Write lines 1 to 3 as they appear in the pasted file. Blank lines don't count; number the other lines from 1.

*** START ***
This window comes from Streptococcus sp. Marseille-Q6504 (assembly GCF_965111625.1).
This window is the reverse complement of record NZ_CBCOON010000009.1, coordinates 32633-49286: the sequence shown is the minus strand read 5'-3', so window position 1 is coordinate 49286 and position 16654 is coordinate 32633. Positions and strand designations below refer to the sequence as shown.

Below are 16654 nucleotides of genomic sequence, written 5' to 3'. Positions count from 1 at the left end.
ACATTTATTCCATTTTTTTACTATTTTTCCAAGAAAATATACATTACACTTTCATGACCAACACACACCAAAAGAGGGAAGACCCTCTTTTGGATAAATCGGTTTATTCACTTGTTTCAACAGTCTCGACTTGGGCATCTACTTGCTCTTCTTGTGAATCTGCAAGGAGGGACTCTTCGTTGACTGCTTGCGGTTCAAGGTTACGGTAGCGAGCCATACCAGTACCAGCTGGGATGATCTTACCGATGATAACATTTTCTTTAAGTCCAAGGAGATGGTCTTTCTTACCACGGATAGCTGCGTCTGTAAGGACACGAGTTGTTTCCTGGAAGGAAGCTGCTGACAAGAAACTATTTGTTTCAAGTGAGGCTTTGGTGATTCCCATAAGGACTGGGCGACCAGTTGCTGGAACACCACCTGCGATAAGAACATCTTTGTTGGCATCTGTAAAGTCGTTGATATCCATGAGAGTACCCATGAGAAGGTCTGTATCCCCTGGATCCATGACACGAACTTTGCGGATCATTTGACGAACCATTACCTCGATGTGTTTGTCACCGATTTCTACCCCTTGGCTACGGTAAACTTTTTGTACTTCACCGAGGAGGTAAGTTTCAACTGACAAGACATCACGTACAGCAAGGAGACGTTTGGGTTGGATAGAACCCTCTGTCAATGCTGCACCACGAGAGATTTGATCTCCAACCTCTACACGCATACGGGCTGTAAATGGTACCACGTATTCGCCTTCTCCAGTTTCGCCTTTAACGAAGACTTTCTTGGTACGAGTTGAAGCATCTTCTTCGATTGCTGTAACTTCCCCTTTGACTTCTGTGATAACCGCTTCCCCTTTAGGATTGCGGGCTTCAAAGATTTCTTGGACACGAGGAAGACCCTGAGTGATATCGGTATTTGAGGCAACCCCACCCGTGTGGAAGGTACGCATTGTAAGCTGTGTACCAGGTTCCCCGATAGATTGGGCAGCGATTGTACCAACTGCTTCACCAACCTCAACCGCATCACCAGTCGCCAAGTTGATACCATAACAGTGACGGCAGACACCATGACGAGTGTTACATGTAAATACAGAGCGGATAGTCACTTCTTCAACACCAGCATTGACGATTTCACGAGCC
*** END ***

This window comes from Streptococcus sp. Marseille-Q6504 (assembly GCF_965111625.1).
This window is the reverse complement of record NZ_CBCOON010000009.1, coordinates 32633-49286: the sequence shown is the minus strand read 5'-3', so window position 1 is coordinate 49286 and position 16654 is coordinate 32633. Positions and strand designations below refer to the sequence as shown.

Below are 16654 nucleotides of genomic sequence, written 5' to 3'. Positions count from 1 at the left end.